A battery of BM-24 MRLs; another of my Shapeways creations. These weren't used by the Czechoslovakians. They were instead found in Soviet Tank Regiments in the 1960s, prior to being replaced by the BM-21 Grad: 12 per regiment. I made up the model since it's just an AT-S with a launcher on the back deck instead or a tarpaulin, so a relatively easy conversion..

And finally, this would appear to be a Scotia BAT, but it's missing what i consider to be the most important part of the protoype - the enormous dozer blade, which is a real shame, because the thing isn't easy to scratch build...

So, a bunch of rear-zone elements for the most part, but that's fine, logistics can be fun too!

Sunday, 22 November 2015

Brigade Commander

Our second game was something rather different from the first, what with using 1:300th moderns instead of 15 mm ancients, and with a new rules set to boot in place of my usual Modern Spearhead. The rules are called "Brigade Commander",  and cover both WW2 as well as moderns; Aaron suggested I take a look at them, because he had heard they were fast play. 

Initial set up, from behind my right flank.
We have a great problem when we pay Modern Spearhead in that we seem to take over an hour a bound on average, so getting a game actually fininished is a real task. I'm not one for trying new rules out willy-nilly, but something clearly had to be done, so I took a stab - they are a ten buck downloadable pdf, so I wasn't going to exactly break the bank taking a look. A quick once-over gave me the impression that would indeed be fast, and they also had a couple of mechanisms that were rather similar to a homebrew set I made back in 1989/90, so that was another plus: one was having attachments one lower down the command chain represented as smaller bases tagging along with the big base (only my rules were a "Division commander" equivalent, so one level higher up the command chain). Another was having effectiveness of fire vary with relative technology as opposed to have fixed effects - this is exactly the way forward IMNSHO, so I don't understand why more rules writers don't adopt it. I am doing the same in my may-they-ever-see-the-day ancients set too.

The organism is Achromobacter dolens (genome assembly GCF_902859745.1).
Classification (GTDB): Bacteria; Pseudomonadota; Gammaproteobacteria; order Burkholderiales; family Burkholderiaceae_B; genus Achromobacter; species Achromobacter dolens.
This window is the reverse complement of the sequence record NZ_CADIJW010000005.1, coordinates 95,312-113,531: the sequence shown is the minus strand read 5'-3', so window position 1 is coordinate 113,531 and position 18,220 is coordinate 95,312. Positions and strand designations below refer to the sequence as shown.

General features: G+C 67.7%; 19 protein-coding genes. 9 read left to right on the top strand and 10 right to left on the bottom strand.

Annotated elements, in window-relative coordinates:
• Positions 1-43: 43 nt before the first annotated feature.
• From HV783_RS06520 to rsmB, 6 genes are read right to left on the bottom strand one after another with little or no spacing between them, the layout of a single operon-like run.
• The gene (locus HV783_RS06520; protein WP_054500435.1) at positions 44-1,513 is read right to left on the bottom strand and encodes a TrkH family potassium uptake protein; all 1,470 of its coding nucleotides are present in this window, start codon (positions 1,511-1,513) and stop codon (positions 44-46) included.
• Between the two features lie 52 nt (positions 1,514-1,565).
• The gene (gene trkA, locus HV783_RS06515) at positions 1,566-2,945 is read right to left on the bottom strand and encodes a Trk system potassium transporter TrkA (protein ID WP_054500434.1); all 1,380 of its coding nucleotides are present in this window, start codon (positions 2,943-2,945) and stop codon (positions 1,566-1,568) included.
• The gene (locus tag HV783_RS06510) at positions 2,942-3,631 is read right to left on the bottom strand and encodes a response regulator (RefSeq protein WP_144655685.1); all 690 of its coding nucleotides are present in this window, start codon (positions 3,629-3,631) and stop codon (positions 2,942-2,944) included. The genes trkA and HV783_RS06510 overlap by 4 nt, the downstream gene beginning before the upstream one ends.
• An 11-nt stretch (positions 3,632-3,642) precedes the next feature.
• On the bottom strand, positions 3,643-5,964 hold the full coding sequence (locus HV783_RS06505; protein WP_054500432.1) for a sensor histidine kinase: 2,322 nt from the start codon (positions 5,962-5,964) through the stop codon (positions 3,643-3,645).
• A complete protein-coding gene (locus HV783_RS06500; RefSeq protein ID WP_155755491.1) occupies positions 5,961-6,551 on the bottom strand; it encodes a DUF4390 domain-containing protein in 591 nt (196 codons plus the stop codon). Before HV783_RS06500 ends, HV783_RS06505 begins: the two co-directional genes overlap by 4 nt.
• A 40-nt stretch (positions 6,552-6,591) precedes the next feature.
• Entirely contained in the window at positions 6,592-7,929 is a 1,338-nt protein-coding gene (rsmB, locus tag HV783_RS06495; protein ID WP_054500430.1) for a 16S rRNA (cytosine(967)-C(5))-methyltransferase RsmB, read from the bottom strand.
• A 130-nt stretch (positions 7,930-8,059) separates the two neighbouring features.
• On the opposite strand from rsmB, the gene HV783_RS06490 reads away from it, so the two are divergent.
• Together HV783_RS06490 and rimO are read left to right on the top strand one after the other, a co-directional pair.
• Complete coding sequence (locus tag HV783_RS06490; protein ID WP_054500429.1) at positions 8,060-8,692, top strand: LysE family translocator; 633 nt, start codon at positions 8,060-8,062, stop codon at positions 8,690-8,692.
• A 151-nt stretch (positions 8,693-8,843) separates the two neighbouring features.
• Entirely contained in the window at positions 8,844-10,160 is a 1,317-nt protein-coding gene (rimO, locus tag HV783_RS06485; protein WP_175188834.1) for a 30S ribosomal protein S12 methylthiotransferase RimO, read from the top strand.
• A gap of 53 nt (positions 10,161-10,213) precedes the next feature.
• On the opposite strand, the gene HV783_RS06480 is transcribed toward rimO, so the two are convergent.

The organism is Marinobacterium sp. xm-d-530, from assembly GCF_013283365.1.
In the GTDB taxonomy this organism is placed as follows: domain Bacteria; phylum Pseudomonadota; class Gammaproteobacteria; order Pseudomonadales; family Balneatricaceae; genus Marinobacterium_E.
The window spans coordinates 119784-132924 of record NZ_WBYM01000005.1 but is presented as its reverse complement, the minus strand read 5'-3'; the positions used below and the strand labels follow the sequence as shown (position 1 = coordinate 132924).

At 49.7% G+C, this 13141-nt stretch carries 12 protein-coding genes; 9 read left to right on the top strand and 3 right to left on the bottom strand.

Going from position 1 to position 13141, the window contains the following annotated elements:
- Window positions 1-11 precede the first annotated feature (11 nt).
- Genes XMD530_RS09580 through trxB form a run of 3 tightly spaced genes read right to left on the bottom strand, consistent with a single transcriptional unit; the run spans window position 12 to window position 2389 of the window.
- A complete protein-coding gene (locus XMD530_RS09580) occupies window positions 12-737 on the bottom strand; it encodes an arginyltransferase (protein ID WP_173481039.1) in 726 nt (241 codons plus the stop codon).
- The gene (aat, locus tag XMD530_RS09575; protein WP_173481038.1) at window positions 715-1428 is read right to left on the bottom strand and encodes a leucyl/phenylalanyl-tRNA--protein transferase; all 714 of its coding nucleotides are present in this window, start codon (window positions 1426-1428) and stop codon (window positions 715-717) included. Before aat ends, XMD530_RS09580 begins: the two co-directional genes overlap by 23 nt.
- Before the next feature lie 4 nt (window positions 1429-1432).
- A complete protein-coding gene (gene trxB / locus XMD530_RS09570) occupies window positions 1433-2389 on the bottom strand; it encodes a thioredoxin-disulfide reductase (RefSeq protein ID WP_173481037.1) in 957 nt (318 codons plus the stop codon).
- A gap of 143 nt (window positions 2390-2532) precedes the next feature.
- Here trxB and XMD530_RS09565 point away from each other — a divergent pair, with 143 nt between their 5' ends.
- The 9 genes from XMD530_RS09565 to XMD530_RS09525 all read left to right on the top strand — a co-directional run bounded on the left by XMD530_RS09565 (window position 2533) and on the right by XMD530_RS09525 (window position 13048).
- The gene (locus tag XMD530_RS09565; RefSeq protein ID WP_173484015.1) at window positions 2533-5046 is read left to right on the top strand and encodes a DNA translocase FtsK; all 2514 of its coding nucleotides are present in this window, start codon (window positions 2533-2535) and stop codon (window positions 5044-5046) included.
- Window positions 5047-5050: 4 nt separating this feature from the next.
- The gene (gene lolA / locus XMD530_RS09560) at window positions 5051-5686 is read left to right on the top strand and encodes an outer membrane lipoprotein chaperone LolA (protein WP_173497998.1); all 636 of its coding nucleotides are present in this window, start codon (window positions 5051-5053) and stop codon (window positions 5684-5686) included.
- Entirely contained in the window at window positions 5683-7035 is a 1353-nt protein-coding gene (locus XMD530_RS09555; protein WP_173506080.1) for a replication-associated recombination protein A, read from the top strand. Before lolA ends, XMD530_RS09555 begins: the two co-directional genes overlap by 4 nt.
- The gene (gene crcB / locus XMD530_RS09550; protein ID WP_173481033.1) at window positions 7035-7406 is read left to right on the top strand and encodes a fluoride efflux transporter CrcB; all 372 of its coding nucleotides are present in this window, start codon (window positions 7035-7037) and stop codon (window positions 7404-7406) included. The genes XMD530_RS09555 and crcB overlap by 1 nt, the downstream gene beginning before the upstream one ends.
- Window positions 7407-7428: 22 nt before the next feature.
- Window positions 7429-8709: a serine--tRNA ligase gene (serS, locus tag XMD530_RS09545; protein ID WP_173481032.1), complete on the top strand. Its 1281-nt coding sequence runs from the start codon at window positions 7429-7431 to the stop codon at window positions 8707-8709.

On the other hand, some bits were really confusing - especially the unit displacement rule - when you first spot a defender, it gets moved randomly to a slightly different position.  We just couldn't get our head around that one - why should a defending unit hiding in cover be teleported outside of it when it is first seen? So we just ignored that one.  (Maybe we simply didn't understand it properly - our brains aren't what they were when we were younger...)

Being a plonker, I left my printed-out copy at work, naturally, but we could still access the electronic version to play -  internet to the rescue! We rolled up our forces pretty well much randomly, going "by the book". I had Aaron's Americans as "stretched", so his force would be smaller (but naturally, the tanks are way better - their 105s are vastly superior to my 100 mm guns); my Czechoslovakians infantry/MICVs had a miniscule advantage over his infantry in M113 APCs in that I could let off anti-tank fire at a greater distance - needless to say, I never got to use it...

Yankee mechanised company in front of a T-55 company.
I planked down some terrain - which was four of my terrain mats, giving a 1.2 by 1.2 m board (i.e. 4 foot a side) with forests made of carpet tiles thrown over the top; these last I snagged from Rhys when I was last back in NZ, since they were now surplus to his requirements.  We ignored any hedgerows, given the basic unit was a company, rather than a platoon as in MSH. We also ignored difficult fields, but that was more because we entirely forgot about the possibility of having them being difficult!  It was one of a number of things we forgot during the course of the day (e.g. I couldn't find any of my bridge models, so no rivers could be used).

Aaron's game objective turned out to be "hold area against enemy" - he chose a hill just on his side of the centre line that had a good view of a lot of the board to be the key location.  Mine objective to exit at least 1/4 of my companies off his baseline.  I got two extra companies in compensation for him being able to take a defensive stance, further inflating the numbers discrepancy (he had 6 companies on table at the start, plus one as reinforcements; while I had 8 plus 3, respectively). The recommended 'base size' of company is extremely hazy in the rules. They talk about 1", 2", and 3" bases sizes in a single passage...  Since there is at least a defined ground scale (1" = 100 yards), I took that into consideration when decreeing we would use three MSH bases to represent a standard company, with ranges being taken to and from the middle one; the flanking ones would be to make sure they occupied a realistic amount of space.